San Bernardino is a city I know very well. I grew up a few miles from this latest shooting site. San Bernardino has always been a tough, proudly blue-collar place, but through the past generation it has moved downward from grittiness to being one of the hardest-luck cities in the entire country, as my wife Deb and I tried to explain in a series of reports earlier this year. (One of the premises of our reporting project was that a lot of cities get national attention only when there’s a disaster, natural like a flood or tornado or man-made like this one.) San Bernardino’s hardscrabble circumstances make it all the more impressive that groups of determined and purposeful people, younger and older and in between, have thrown themselves into trying to make a difference.

And so to learn of “active shooters” at a center for developmentally disabled people and others needing assistance, in a city where even the very best-positioned people must fight hard to keep things together—that news has hit me with surprising power, for its sheer cruelty. I suppose that nothing matches the cruelty of shooting little children at an elementary school, but this is close.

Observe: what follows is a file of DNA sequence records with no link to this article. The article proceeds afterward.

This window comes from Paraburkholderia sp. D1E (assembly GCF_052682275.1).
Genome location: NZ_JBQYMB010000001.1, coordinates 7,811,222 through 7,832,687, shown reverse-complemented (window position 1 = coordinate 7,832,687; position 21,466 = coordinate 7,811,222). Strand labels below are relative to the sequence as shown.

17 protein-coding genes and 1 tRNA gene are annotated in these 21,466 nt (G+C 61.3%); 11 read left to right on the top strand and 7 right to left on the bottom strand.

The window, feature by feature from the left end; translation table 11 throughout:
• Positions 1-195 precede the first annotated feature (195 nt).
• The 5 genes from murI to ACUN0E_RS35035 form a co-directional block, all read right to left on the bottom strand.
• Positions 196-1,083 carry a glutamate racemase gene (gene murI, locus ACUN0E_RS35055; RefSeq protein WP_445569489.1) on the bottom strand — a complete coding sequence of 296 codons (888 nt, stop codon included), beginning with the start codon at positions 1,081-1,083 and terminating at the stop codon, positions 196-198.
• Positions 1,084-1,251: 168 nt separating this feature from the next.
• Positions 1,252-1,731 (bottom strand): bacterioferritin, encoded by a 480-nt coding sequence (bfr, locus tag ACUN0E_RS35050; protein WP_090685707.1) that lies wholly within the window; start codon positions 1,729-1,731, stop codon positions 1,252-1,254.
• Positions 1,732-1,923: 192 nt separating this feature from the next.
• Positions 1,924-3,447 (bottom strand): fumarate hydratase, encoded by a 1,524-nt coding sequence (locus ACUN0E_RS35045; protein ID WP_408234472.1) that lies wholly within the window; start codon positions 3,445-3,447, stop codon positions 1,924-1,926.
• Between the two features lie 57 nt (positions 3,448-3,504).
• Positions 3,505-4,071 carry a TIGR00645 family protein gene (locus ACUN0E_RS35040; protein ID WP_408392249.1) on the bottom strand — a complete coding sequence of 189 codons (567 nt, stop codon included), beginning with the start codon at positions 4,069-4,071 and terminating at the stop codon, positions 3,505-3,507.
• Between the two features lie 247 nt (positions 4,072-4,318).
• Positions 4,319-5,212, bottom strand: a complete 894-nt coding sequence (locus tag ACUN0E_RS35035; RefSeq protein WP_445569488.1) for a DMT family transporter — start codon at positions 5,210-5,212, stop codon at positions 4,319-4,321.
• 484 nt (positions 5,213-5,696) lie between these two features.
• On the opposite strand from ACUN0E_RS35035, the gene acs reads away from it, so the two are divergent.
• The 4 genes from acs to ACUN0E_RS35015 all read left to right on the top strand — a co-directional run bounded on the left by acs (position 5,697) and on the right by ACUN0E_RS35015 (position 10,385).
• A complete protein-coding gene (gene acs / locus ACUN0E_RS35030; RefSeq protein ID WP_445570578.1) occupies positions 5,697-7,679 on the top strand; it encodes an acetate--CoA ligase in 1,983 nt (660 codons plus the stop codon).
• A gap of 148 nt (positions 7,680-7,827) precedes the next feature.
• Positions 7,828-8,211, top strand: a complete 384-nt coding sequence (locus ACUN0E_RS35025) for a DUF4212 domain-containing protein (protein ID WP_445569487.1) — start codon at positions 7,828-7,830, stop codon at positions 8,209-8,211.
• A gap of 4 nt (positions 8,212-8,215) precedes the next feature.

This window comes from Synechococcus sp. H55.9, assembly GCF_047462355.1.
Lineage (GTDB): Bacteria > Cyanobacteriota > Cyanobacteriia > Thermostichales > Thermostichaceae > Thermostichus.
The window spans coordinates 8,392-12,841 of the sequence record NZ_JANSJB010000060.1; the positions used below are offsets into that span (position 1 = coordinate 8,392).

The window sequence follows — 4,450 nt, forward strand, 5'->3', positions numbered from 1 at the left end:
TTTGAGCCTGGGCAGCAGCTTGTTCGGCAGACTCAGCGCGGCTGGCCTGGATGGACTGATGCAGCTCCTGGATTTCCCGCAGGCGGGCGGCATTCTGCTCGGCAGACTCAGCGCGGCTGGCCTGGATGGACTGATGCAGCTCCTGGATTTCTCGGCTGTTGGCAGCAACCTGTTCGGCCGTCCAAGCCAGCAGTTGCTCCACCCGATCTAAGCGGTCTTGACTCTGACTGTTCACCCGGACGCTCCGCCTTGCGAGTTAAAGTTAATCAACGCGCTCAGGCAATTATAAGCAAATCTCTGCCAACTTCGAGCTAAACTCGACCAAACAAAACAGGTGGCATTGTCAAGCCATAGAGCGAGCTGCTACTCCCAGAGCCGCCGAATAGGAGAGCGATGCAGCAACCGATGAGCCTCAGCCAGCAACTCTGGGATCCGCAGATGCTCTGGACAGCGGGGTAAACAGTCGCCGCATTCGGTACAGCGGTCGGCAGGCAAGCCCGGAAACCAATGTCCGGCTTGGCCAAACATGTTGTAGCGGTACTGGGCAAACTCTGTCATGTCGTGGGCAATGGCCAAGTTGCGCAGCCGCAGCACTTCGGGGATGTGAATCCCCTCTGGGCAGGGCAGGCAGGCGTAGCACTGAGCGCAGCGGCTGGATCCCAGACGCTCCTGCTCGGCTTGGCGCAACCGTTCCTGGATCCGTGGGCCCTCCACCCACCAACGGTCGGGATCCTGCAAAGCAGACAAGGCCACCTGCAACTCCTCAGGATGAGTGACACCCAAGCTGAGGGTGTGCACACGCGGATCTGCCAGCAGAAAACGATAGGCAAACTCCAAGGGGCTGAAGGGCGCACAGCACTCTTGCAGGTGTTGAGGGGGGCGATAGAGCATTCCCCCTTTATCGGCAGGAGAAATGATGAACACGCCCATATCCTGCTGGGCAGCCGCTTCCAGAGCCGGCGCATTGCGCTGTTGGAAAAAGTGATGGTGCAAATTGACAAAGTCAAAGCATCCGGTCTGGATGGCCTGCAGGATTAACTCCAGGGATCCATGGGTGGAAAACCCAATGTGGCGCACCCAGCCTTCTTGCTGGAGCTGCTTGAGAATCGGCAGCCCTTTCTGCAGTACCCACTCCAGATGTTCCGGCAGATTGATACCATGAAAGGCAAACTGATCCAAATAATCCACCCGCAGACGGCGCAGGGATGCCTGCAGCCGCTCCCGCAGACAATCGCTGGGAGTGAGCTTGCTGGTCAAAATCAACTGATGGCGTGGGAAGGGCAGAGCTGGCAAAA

I don’t cry very often. I would probably be a better person if I did it more. But as I sit here, among strangers on an airliner, I find tears running down my cheeks as I see the dreaded report of “active shooter at center that serves the developmentally disabled in San Bernardino.” A flight attendant who saw me looking strange while typing has just asked me if there is anything she can do for me, and I said: thanks, but no.

And I know another reason this has hit me so hard. I was terrified when I saw the first reports, for fear that the shootings were at a different San Bernardino center for the developmentally disabled, one that is barely a mile away from the Inland Regional Center where the shootings actually occurred.